Sign up
Title:
Turbine engine with solid fuel starter
United States Patent 6374592
Abstract:
A quantity of solid fuel is attached to the inside of the combustion chamber of the turbine. When the engine begins a starting sequence, a starter begins spinning the compressor and an air flow is pumped through the engine. The solid fuel is then heated by a heater element until the solid fuel begins to burn. The combustion of the solid fuel increases the temperature of the combustion chamber so that when, thereafter, an atomized or vaporized liquid fuel is injected, the temperature within the combustion chamber is sufficient to allow the liquid fuel to burn in a self-sustaining manner.


Inventors:
Box, John William (Coral Gables, FL)
Araujo, Alberto Francisco (Miramar, FL)
Application Number:
09/612162
Publication Date:
04/23/2002
Filing Date:
07/07/2000
Assignee:
Locust USA, Inc. (Miami, FL)
Primary Class:
Other Classes:
60/39.464, 60/789
International Classes:
F02C7/264; F23R5/00; (IPC1-7): F02C7/26; F02C3/26
Field of Search:
60/39.02, 149/19.1, 149/19.2, 60/39.464, 60/39.141, 60/39.142
View Patent Images:
US Patent References:
6039819Solid propellant containing ferrocenyl phosphine derivatives2000-03-21Harrod et al.149/19.2
5343690Starting of a small turbojet1994-09-06Shekleton et al.60/39.02
5131223Integrated booster and sustainer engine for a missile1992-07-21Owen60/263
H001007Solid fuel ramjet combustor1992-01-07Schadow60/210
5063735Rocket-powered ducted fan engine1991-11-12Colgren60/246
5010728Solid fuel turbine engine1991-04-30Joy60/39.464
3238721Engine starter1966-03-08Brandes60/39.75
3032970Disposable rocket motor1962-05-08Fox60/35.3
3017748Combination liquid and solid propellant spin-stabilized rocket motor1962-01-23Burnside60/35.6
2986879Solid propellant starter1961-06-06Volk60/39.14
2985104Improved cartridge for producing gas1961-05-23Fox102/39
2984976Control for cartridge starter1961-05-23Volk60/39.14
2960824Rocket starter for gas turbine1960-11-22Plummer60/39.14
2917894Operation of solid propellant rockets1959-12-22Fox60/35.6
2842937Aircraft engine cartridge starter control system1958-07-15Clark60/39.14
2811829Ram jet employing carbon layer of insulation for solid carbon propellant1957-11-05Topinka60/35.6
2640315Gas turbine starter mounting1953-06-02Secord60/35.6
2620627Gas-driven engine starting motor using solid fuel cartridges1952-12-09Nardone60/39.47
2559006Rotary starting means for rotary engines with cartridge chamber and surplus gas releasing means1951-07-03Clapham60/41
2457833Cartridge starter for combustion gas turbines1949-01-04Redding60/49
Primary Examiner:
Freay, Charles G.
Attorney, Agent or Firm:
Gordon, David P.
Jacobson, David S.
Gallagher, Thomas A.
Claims:
What is claimed is:

1. A turbine engine, comprising: a) a housing having a forward end and an aft end, said forward end including an air inlet and said aft end including an exhaust nozzle; b) a combustion chamber within said housing; c) a compressor between said air inlet and said chamber which compresses air within said combustion chamber; d) a turbine between said combustion chamber and said exhaust nozzle and coupled to said compressor, said turbine being rotated by air moving from said combustion chamber to said exhaust nozzle; e) a liquid fuel injector which injects liquid fuel into said combustion chamber; f) a solid fuel element in said chamber; and g) an igniter coupled to or adjacent said solid fuel element which heats said solid fuel element.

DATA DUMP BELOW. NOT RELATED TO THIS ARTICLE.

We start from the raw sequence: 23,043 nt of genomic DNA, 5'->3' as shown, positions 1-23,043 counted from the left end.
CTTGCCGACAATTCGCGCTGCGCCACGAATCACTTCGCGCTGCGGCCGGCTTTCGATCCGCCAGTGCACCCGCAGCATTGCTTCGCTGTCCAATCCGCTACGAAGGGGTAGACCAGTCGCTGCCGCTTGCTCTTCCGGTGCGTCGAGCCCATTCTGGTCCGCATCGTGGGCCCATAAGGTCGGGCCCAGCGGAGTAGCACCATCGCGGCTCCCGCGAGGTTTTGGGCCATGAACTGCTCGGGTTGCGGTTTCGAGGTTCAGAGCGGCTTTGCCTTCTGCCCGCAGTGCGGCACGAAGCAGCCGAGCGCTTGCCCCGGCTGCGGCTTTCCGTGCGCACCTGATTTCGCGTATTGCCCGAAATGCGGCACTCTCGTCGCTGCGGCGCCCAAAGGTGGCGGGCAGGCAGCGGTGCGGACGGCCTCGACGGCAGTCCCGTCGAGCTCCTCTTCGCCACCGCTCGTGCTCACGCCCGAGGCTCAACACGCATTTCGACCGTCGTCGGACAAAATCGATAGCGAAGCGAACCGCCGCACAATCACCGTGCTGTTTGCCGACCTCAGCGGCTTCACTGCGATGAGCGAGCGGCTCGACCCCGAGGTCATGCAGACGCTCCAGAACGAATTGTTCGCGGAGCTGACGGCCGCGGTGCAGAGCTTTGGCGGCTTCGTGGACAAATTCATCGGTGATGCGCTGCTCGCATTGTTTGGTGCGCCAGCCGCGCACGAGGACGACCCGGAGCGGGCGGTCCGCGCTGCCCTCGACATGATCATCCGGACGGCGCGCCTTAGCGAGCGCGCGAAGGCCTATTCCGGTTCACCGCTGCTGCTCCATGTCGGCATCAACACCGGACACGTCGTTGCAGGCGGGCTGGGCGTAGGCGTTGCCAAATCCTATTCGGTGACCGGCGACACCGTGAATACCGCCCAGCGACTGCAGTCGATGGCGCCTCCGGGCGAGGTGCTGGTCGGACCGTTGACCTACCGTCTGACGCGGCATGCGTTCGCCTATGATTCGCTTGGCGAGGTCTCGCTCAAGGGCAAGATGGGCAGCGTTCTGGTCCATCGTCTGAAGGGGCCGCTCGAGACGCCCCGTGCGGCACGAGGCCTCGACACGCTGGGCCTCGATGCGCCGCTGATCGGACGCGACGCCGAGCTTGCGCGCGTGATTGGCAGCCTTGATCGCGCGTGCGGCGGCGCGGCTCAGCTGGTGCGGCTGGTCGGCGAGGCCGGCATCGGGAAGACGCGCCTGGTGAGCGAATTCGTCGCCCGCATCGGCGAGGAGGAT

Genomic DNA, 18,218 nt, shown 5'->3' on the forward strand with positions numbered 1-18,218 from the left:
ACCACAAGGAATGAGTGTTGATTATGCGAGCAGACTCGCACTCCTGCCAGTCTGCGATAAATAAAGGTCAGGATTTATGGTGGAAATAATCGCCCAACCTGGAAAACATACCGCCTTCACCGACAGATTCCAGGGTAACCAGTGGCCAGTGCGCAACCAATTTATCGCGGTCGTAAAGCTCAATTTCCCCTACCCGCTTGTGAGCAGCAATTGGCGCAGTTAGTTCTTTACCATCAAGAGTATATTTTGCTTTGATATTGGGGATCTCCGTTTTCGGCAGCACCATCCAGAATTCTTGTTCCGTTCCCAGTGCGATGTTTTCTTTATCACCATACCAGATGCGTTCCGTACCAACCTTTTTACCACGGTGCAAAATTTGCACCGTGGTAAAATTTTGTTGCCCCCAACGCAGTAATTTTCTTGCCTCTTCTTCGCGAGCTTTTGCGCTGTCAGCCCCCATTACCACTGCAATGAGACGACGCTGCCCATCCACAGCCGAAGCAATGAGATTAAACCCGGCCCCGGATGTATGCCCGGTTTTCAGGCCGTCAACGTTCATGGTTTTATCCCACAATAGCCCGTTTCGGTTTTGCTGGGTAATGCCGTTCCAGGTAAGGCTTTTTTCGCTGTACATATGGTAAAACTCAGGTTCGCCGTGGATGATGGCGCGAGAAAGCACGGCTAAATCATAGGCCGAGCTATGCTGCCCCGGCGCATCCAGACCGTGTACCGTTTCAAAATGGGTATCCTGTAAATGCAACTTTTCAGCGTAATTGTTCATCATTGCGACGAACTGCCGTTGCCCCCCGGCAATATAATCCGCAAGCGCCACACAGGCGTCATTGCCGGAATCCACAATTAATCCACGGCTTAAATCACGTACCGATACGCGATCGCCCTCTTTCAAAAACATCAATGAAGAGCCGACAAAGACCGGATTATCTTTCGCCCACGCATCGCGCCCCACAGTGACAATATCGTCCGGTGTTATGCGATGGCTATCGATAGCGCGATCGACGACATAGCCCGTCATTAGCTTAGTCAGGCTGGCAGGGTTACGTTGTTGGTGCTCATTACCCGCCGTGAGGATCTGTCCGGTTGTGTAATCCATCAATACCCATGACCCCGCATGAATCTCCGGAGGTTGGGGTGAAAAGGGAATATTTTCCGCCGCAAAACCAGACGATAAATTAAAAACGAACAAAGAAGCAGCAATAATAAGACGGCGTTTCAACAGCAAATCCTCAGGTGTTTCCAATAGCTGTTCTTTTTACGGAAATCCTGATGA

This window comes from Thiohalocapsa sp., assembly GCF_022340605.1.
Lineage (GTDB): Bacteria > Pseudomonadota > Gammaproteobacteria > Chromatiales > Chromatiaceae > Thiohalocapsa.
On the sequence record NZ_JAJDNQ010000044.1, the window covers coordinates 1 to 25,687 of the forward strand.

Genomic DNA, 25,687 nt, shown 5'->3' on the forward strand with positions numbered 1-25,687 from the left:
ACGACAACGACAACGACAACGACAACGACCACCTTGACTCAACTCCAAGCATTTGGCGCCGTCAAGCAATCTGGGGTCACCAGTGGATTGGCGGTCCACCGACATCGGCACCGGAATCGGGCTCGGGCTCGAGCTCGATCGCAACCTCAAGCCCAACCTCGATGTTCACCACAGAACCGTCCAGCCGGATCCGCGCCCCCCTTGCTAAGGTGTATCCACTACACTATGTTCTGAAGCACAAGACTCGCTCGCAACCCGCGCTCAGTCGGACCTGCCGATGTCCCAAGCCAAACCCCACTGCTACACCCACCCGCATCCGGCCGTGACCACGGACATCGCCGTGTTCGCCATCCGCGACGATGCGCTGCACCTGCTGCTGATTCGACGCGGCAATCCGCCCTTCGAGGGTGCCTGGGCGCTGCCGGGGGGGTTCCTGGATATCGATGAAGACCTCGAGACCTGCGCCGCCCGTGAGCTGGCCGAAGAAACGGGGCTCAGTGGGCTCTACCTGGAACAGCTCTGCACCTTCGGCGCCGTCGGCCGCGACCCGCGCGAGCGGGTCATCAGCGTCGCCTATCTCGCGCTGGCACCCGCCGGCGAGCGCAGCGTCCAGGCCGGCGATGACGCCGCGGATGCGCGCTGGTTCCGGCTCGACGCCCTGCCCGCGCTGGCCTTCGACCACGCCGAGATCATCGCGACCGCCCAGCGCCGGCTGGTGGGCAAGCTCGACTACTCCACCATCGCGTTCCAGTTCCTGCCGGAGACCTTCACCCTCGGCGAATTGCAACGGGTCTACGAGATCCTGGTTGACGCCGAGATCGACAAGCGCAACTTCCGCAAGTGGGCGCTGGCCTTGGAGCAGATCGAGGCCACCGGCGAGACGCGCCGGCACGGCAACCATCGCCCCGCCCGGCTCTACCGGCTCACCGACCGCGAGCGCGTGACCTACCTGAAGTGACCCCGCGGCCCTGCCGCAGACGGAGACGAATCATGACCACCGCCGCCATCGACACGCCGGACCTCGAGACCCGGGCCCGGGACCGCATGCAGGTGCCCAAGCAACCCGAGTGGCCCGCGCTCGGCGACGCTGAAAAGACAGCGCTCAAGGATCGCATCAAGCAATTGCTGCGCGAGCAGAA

2. A turbine engine according to claim 1, further comprising wherein: h) a hollow perforate metallic element in which said fuel injector, said solid fuel element, and said igniter are provided.

3. A turbine engine according to claim 1, wherein: said fuel injector includes one of a vaporizer which vaporizes said liquid fuel and an atomizer which atomizes said liquid fuel.

4. A turbine engine according to claim 1, wherein: said solid fuel is a urethane compound.

5. A turbine engine according to claim 1, wherein: said solid fuel is mixed with an oxidizer.

6. A turbine engine according to claim 5, wherein: said oxidizer is one of a perchlorate and a nitrate.

7. A turbine engine according to claim 5, wherein: said solid fuel and said oxidizer are mixed with a stabilizer.

8. A turbine engine according to claim 7, wherein: said stabilizer is at least one of aluminum, magnesium, and carbon.

9. A turbine engine according to claim 1, further comprising: h) a starter which rotates said compressor.

10. A turbine engine according to claim 1, wherein: said housing is one of a body of a missile or integral with said body of a missile.

11. A missile, comprising: a) a missile body; and b) a turbine engine coupled to or integral with said body, said turbine engine having, i) a forward end including an air inlet, ii) an aft end including an exhaust nozzle, iii) a combustion chamber between said air inlet and said exhaust nozzle, iv) a compressor between said air inlet and said combustion chamber which compresses air within said combustion chamber, v) a turbine between said combustion chamber and said exhaust nozzle and coupled to said compressor, said turbine being rotated by air moving from said combustion chamber to said exhaust nozzle, vi) a liquid fuel injector which injects liquid fuel into said combustion chamber, and vii) a solid fuel element in said combustion chamber.